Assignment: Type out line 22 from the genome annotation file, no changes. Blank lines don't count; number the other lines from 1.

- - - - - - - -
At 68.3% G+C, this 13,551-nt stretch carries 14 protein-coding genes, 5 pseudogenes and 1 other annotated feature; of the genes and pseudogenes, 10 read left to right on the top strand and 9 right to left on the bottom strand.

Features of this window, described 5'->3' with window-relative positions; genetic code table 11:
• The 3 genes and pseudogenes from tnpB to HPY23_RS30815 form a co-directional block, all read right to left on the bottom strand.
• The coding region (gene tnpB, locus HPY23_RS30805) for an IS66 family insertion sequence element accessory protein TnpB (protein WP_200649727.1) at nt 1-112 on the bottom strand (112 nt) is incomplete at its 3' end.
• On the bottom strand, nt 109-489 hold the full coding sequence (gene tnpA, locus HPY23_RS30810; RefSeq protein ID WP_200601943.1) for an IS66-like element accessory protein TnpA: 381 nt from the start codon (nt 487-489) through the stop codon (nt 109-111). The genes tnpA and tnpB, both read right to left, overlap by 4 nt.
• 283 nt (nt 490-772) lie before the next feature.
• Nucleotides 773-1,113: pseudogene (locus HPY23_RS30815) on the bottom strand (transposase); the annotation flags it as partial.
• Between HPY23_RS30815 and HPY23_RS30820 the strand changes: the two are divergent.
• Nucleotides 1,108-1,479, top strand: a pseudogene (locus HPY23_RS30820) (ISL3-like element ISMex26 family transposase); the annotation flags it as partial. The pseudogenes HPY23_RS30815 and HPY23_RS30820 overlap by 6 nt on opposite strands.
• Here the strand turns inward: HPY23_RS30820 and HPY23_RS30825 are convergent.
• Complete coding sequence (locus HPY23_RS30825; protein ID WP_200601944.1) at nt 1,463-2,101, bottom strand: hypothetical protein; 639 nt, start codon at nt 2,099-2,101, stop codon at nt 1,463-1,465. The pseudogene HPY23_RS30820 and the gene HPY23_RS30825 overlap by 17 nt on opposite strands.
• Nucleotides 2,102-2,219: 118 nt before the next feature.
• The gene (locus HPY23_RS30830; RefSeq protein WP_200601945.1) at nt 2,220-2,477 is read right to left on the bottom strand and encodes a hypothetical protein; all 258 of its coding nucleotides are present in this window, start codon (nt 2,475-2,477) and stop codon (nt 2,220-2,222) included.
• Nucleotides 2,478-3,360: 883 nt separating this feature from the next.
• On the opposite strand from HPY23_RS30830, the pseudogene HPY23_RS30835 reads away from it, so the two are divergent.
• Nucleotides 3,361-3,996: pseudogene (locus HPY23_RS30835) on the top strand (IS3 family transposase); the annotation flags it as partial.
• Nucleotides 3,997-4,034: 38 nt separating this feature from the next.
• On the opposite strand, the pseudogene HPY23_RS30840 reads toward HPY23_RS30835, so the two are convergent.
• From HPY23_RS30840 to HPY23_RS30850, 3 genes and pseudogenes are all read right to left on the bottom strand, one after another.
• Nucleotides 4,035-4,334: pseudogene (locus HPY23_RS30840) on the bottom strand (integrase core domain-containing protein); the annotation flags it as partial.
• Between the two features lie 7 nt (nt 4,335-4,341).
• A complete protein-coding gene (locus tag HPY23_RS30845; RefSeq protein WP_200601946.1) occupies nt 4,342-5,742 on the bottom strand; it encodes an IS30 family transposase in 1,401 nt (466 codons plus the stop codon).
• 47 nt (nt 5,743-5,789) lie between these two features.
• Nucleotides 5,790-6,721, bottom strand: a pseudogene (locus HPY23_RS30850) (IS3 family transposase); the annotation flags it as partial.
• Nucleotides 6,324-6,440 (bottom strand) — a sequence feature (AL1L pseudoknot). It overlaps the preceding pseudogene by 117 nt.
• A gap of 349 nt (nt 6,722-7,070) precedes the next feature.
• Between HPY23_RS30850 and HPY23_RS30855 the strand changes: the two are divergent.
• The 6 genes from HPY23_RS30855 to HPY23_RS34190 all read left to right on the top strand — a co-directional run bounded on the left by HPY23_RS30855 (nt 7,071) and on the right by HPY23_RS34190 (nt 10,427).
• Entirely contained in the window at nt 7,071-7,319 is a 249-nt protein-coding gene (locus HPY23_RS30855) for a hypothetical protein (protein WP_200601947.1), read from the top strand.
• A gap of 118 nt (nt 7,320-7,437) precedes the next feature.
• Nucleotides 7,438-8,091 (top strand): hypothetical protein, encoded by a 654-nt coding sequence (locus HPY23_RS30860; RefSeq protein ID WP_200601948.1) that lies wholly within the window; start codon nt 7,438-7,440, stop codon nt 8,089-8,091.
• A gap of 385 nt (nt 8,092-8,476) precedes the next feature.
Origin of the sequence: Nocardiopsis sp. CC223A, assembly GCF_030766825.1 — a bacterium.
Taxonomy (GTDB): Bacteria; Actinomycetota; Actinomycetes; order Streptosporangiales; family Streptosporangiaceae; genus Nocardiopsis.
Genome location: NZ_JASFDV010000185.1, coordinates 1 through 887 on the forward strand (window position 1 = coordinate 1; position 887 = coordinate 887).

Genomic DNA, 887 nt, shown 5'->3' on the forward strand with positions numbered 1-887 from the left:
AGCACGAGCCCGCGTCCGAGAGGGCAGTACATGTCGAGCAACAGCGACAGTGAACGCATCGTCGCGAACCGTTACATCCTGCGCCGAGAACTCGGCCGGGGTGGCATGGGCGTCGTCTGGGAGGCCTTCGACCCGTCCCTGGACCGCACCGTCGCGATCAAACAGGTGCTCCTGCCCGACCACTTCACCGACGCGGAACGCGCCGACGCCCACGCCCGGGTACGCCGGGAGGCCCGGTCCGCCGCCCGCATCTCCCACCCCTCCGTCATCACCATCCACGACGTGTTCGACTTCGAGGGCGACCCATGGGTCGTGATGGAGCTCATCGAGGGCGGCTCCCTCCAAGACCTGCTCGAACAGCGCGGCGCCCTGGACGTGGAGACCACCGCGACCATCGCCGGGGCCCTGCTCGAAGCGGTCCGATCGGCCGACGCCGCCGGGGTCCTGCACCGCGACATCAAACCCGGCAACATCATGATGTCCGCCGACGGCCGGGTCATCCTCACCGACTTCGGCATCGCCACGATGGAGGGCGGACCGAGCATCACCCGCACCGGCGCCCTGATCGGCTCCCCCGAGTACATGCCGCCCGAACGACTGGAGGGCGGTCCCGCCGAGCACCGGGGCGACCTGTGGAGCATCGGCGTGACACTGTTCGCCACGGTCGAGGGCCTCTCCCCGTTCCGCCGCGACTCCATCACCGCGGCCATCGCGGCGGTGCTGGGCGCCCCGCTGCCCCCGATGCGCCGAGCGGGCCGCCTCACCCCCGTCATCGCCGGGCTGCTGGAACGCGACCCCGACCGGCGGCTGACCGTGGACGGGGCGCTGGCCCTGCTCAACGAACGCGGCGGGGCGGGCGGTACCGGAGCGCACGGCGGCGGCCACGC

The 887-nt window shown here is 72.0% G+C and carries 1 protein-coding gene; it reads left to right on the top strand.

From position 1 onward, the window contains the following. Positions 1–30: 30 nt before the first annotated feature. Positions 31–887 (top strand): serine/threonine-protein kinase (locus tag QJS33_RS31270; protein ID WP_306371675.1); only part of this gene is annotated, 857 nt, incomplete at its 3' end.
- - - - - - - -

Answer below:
• A complete protein-coding gene (locus tag HPY23_RS30845; RefSeq protein WP_200601946.1) occupies nt 4,342-5,742 on the bottom strand; it encodes an IS30 family transposase in 1,401 nt (466 codons plus the stop codon).